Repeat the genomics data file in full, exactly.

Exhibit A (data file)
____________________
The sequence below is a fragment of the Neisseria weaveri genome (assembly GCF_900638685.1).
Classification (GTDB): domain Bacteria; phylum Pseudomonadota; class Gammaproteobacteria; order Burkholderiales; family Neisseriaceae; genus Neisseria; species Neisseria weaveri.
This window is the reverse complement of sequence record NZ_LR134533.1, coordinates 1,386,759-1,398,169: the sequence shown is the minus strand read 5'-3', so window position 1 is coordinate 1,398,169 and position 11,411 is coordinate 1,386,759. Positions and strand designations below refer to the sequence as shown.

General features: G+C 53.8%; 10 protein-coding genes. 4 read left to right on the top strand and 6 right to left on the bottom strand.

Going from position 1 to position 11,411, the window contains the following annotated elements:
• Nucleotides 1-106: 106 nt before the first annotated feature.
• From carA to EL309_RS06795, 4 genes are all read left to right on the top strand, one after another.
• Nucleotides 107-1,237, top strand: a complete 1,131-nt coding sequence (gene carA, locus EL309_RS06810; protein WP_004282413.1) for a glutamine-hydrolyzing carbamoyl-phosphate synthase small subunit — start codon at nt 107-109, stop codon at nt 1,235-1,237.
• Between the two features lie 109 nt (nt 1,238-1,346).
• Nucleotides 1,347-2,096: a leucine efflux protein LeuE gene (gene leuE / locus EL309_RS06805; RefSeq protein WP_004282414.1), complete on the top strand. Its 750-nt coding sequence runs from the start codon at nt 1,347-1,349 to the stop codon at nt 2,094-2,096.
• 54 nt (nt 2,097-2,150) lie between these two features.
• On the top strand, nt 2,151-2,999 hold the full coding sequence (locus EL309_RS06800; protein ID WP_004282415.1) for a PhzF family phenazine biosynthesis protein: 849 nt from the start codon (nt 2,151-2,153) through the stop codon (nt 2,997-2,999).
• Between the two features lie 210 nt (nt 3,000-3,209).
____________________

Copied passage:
The sequence below is a fragment of the Neisseria weaveri genome (assembly GCF_900638685.1).
Classification (GTDB): domain Bacteria; phylum Pseudomonadota; class Gammaproteobacteria; order Burkholderiales; family Neisseriaceae; genus Neisseria; species Neisseria weaveri.
This window is the reverse complement of sequence record NZ_LR134533.1, coordinates 1,386,759-1,398,169: the sequence shown is the minus strand read 5'-3', so window position 1 is coordinate 1,398,169 and position 11,411 is coordinate 1,386,759. Positions and strand designations below refer to the sequence as shown.

General features: G+C 53.8%; 10 protein-coding genes. 4 read left to right on the top strand and 6 right to left on the bottom strand.

Going from position 1 to position 11,411, the window contains the following annotated elements:
• Nucleotides 1-106: 106 nt before the first annotated feature.
• From carA to EL309_RS06795, 4 genes are all read left to right on the top strand, one after another.
• Nucleotides 107-1,237, top strand: a complete 1,131-nt coding sequence (gene carA, locus EL309_RS06810; protein WP_004282413.1) for a glutamine-hydrolyzing carbamoyl-phosphate synthase small subunit — start codon at nt 107-109, stop codon at nt 1,235-1,237.
• Between the two features lie 109 nt (nt 1,238-1,346).
• Nucleotides 1,347-2,096: a leucine efflux protein LeuE gene (gene leuE / locus EL309_RS06805; RefSeq protein WP_004282414.1), complete on the top strand. Its 750-nt coding sequence runs from the start codon at nt 1,347-1,349 to the stop codon at nt 2,094-2,096.
• 54 nt (nt 2,097-2,150) lie between these two features.
• On the top strand, nt 2,151-2,999 hold the full coding sequence (locus EL309_RS06800; protein ID WP_004282415.1) for a PhzF family phenazine biosynthesis protein: 849 nt from the start codon (nt 2,151-2,153) through the stop codon (nt 2,997-2,999).
• Between the two features lie 210 nt (nt 3,000-3,209).